- Sontheimer, Gunther-Dietz (1989). "Between Ghost and God: Folk Deity of the Deccan". In Alf Hiltebeitel. Criminal Gods and Demon Devotees: Essays on the Guardians of Popular Hinduism. SUNY Press. ISBN 0-88706-981-9. class="Z3988" title="ctx_ver=Z39.88-2004&rft_val_fmt=info%3Aofi%2Ffmt%3Akev%3Amtx%3Abook&rft.genre=bookitem&rft.btitle=Between+Ghost+and+God%3A+Folk+Deity+of+the+Deccan&rft.atitle=Criminal+Gods+and+Demon+Devotees%3A+Essays+on+the+Guardians+of+Popular+Hinduism&rft.aulast=Sontheimer&rft.aufirst=Gunther-Dietz&rft.au=Sontheimer%2C%26%2332%3BGunther-Dietz&rft.date=1989&rft.pub=%5B%5BState+University+of+New+York%7CSUNY%5D%5D+Press&rft.isbn=0-88706-981-9&rft_id=&rfr_id=info:sid/en.wikipedia.org:Avatar"> p.332
- Padma Purana 6.236.7-11
- Mani, Vettam (1975). Puranic Encyclopaedia: A Comprehensive Dictionary With Special Reference to the Epic and Puranic Literature. Delhi: Motilal Banarsidass. p. 859. ISBN 0-8426-0822-2.
- Brown, Cheever Mackenzie (1990). The triumph of the goddess: the canonical models and theological visions of the Devī-Bhāgavata Purāṇa. SUNY Press. p. 32. ISBN 978-0-7914-0363-1. class="Z3988" title="ctx_ver=Z39.88-2004&rft_val_fmt=info%3Aofi%2Ffmt%3Akev%3Amtx%3Abook&rft.genre=book&rft.btitle=The+triumph+of+the+goddess%3A+the+canonical+models+and+theological+visions+of+the+Dev%C4%AB-Bh%C4%81gavata+Pur%C4%81%E1%B9%87a&rft.aulast=Brown&rft.aufirst=Cheever+Mackenzie&rft.au=Brown%2C%26%2332%3BCheever+Mackenzie&rft.date=1990&rft.pages=p.%26nbsp%3B32&rft.pub=SUNY+Press&rft.isbn=978-0-7914-0363-1&rft_id=http%3A%2F%2Fbooks.google.com%2F%3Fid%3DerENsMcblGAC%26pg%3DPA32&rfr_id=info:sid/en.wikipedia.org:Avatar">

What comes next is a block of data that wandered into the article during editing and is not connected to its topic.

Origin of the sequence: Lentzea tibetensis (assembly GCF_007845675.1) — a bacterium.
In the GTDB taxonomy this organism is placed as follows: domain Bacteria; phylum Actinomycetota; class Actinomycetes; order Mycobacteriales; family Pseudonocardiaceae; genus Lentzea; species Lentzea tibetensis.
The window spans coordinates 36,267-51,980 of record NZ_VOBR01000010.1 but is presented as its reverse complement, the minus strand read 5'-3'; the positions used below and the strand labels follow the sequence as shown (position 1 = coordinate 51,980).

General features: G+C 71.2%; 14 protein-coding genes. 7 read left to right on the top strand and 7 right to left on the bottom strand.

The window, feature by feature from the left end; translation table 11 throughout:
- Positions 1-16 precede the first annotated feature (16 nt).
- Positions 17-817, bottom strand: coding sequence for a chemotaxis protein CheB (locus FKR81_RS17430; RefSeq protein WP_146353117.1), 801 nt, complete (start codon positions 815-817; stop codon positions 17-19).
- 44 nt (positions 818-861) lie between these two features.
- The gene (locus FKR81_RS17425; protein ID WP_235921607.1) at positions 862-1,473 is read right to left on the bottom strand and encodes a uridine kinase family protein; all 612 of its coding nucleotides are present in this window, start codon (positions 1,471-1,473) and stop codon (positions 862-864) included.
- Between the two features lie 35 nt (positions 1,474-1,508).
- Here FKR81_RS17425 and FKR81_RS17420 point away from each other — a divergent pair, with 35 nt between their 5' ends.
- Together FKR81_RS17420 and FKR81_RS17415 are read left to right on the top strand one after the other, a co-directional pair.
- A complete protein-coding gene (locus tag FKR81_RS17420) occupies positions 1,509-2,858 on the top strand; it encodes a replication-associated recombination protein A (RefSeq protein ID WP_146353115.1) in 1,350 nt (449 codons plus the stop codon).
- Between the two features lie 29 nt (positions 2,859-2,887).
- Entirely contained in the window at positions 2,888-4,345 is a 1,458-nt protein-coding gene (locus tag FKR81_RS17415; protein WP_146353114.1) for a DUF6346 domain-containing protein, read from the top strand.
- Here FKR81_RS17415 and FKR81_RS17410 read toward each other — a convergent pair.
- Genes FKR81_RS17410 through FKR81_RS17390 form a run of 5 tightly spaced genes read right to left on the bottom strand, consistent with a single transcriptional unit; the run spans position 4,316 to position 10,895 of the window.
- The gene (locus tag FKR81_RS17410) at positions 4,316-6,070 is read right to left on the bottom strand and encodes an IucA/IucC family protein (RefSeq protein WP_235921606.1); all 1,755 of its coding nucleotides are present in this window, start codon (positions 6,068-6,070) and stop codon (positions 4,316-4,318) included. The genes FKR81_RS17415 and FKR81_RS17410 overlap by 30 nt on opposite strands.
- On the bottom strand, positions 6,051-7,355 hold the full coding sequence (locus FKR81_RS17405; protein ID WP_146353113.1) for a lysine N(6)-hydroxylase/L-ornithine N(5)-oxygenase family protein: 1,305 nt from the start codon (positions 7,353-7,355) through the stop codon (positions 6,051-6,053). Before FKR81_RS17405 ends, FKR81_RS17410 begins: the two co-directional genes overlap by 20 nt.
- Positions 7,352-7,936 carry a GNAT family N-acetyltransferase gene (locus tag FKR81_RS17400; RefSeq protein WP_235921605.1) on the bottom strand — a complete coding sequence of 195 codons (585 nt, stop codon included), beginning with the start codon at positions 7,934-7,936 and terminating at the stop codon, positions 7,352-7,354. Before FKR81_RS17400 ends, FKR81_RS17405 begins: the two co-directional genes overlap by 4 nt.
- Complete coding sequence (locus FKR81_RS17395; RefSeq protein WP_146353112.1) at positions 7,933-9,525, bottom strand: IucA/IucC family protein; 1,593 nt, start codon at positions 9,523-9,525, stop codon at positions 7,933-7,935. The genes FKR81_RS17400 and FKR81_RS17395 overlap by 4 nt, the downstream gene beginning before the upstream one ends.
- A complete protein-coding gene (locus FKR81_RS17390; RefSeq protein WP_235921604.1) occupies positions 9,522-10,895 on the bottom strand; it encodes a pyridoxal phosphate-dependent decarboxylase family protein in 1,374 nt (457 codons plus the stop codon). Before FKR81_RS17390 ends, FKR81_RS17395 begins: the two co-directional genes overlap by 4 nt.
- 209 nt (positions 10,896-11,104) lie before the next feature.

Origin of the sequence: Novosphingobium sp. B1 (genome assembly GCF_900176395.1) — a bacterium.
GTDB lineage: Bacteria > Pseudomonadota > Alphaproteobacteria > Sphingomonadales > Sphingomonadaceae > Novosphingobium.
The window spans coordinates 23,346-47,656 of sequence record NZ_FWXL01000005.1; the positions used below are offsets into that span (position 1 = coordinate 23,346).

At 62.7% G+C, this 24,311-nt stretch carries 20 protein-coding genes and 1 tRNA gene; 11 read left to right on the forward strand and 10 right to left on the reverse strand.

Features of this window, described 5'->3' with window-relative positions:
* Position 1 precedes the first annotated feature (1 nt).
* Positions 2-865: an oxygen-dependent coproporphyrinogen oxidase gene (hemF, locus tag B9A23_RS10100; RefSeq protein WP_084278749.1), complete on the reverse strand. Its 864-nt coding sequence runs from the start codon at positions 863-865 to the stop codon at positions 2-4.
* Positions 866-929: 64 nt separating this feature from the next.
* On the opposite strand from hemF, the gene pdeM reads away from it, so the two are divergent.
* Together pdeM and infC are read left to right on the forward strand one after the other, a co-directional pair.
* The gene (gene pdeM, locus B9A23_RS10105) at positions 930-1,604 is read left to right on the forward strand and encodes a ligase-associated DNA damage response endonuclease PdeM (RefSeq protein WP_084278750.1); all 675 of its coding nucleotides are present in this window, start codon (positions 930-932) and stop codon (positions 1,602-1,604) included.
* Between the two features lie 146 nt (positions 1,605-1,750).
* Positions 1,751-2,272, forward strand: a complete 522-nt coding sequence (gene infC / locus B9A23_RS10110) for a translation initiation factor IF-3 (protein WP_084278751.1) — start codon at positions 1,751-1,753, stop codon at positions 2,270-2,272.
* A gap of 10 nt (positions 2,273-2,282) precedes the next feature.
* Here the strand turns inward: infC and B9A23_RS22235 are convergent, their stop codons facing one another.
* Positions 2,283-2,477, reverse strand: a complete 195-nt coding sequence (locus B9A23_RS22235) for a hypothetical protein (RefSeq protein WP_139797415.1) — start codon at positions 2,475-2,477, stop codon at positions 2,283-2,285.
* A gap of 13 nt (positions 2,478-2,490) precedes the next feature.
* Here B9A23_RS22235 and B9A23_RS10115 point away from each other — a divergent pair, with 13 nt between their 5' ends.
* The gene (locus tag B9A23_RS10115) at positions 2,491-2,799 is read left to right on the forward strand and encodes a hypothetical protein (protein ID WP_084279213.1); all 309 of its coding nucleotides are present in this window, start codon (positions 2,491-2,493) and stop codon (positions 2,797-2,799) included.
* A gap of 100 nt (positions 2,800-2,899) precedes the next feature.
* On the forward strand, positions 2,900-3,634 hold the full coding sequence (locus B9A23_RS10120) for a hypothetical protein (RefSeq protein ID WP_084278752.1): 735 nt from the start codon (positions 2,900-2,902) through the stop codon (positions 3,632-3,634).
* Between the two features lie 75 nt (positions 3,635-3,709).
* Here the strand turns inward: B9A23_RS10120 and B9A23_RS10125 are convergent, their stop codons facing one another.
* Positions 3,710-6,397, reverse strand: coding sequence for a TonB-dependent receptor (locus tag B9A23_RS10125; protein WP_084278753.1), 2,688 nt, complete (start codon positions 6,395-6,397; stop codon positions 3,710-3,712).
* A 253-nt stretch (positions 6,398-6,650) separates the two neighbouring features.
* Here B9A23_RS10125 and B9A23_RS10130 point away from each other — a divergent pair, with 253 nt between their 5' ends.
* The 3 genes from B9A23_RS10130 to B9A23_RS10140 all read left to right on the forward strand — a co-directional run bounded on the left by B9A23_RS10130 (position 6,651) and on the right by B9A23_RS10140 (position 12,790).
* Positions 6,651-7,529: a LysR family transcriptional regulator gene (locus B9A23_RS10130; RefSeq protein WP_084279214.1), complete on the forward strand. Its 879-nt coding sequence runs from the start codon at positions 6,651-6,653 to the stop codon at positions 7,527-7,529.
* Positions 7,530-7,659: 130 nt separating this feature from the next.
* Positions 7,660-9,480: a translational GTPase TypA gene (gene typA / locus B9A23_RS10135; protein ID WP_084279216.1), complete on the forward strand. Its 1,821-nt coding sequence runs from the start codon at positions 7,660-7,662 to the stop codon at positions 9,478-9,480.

- Hindu Avatāra and Christian Incarnation: A Comparison, Noel Sheth Philosophy East and West, Vol. 52, No. 1 (Jan., 2002), pp. 98, 117.
- Brown, Cheever Mackenzie (1998). The Devī Gītā: the song of the Goddess. SUNY Press. p. 272. ISBN 978-0-7914-3940-1. class="Z3988" title="ctx_ver=Z39.88-2004&rft_val_fmt=info%3Aofi%2Ffmt%3Akev%3Amtx%3Abook&rft.genre=book&rft.btitle=The+Dev%C4%AB+G%C4%ABt%C4%81%3A+the+song+of+the+Goddess&rft.aulast=Brown%2C+Cheever+Mackenzie&rft.au=Brown%2C+Cheever+Mackenzie&rft.date=1998&rft.pages=p.%26nbsp%3B272&rft.pub=SUNY+Press&rft.isbn=978-0-7914-3940-1&rft_id=http%3A%2F%2Fbooks.google.com%2F%3Fid%3DOxayHczql9EC%26printsec%3Dfrontcover%26dq%3DDevi%2BGita%26cd%3D1%23v%3Dsnippet%26q%3DDevi%2520avatara&rfr_id=info:sid/en.wikipedia.org:Avatar"> verses 9.22cd-23ab
- Brown, p. 270.
- Avatar – Categories of Incarnations[dead link]
- gaudiya.com – theology
- Avatar – Categories of Incarnations,by Atmatattva Das, 06/17/2005[dead link]
- Teachings of Lord Chaitanya – Avatars
- Types of Avatars; answers to questions #67-70.
- Daniélou, Alain (1991) . The myths and gods of India. Inner Traditions, Vermont, USA. ISBN 0-89281-354-7. pp. 164–187.